Problems facing the plan
Folwell said the health care plan serves 720,000 individuals, which is almost as many people as the workforces of Amazon, J.P. Morgan and Berkshire Hathaway combined.
“You should be outraged at the fact that you’re involved with a plan which is the largest purchaser of something in this state, not just health care but pharmaceuticals, and we’re not getting the best possible prices,” Folwell said.
Folwell said the state health plan is going to run out of money in 2 ½ years. He said health care and pharmaceutical costs are increasing by more than 4 percent, while the funding in the budget remains at a 4 percent rate.
He said it is unclear to consumers what the money from the budget is actually being spent on.
“No one wants you to know what the price of health care is,” Folwell said.
The problems at hand are not new problems, Matthew Brody, senior vice president of UNC-system Human Resources, said. He said the issues of increasing out-of-pocket costs, extremely high dependent premiums and artificially low individual coverage have been ongoing for several years.
Brody wants to ensure that employees do not get caught in the middle of the state's attempt to solve these problems.
“I’ve heard from many employees over the last few months, as this effort around the clear pricing and the state health plan network have come to the floor, that employees are very concerned," Brody said. "We’ve had folks being very scared about losing access to long-trusted providers, and then all of a sudden being out of network."
Throughout the panel, possible solutions arose.
“In general, partnering with big systems and hospitals in competitive markets around the idea that they want to be committed to total cost and care redemptions, or at least a budget, where they can save money if they come under the budget, where they can gain if they do better or sharing the losses if they don’t," Aaron McKethan, a senior policy fellow at Duke-Margolis Center for Health Policy, said. "That’s been going on and happening nationally with some really good results to show.”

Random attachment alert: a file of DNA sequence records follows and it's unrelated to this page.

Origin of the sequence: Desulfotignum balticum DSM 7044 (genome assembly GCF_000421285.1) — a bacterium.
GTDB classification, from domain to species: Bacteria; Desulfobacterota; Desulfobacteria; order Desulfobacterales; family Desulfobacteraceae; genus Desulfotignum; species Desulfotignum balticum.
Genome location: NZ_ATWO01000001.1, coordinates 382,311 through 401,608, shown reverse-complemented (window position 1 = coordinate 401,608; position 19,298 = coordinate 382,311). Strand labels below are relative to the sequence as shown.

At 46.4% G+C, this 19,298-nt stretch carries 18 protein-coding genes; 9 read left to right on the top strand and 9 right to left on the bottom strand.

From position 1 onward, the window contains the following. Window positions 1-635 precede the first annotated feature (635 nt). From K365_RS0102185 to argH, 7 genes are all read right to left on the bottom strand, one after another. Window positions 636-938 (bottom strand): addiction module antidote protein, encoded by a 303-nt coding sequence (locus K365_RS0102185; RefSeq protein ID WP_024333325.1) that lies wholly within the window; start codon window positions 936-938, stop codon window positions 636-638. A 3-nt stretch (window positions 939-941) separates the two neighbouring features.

Dr. Matt Ewend, president of UNC Physicians and the chief quality and value officer for the University of North Carolina Health Care System, said the only way to bend the cost curve of health care is to make everyone healthier, while putting more effort into prevention instead of trying to fix things once they have gone wrong.
“I think the key to this is partnership between all the parties,” Brody said. “Between the employers who have employees covered by these plans, between plan administrators and between our health care providers: our local physicians, our hospitals and health care systems. We’re all going to need to work together to figure this out, and we need to get this figured out in a way that doesn’t end up affecting our employees in a very negative way.”
In the meantime, open enrollment is going to start on Nov. 2 and will exist for 17 or 18 days, Folwell said. It will be simpler than it used to be, while not compromising the amount of choices that employees have in the process, Brody said.
“There are no guarantees, but I do not see that we’re going to reach the end of next year and somehow three quarters of the major health systems in the state of North Carolina are not going to be in network for 720,000 people,” Brody said. “So I am optimistic. I’ve told folks not to panic.”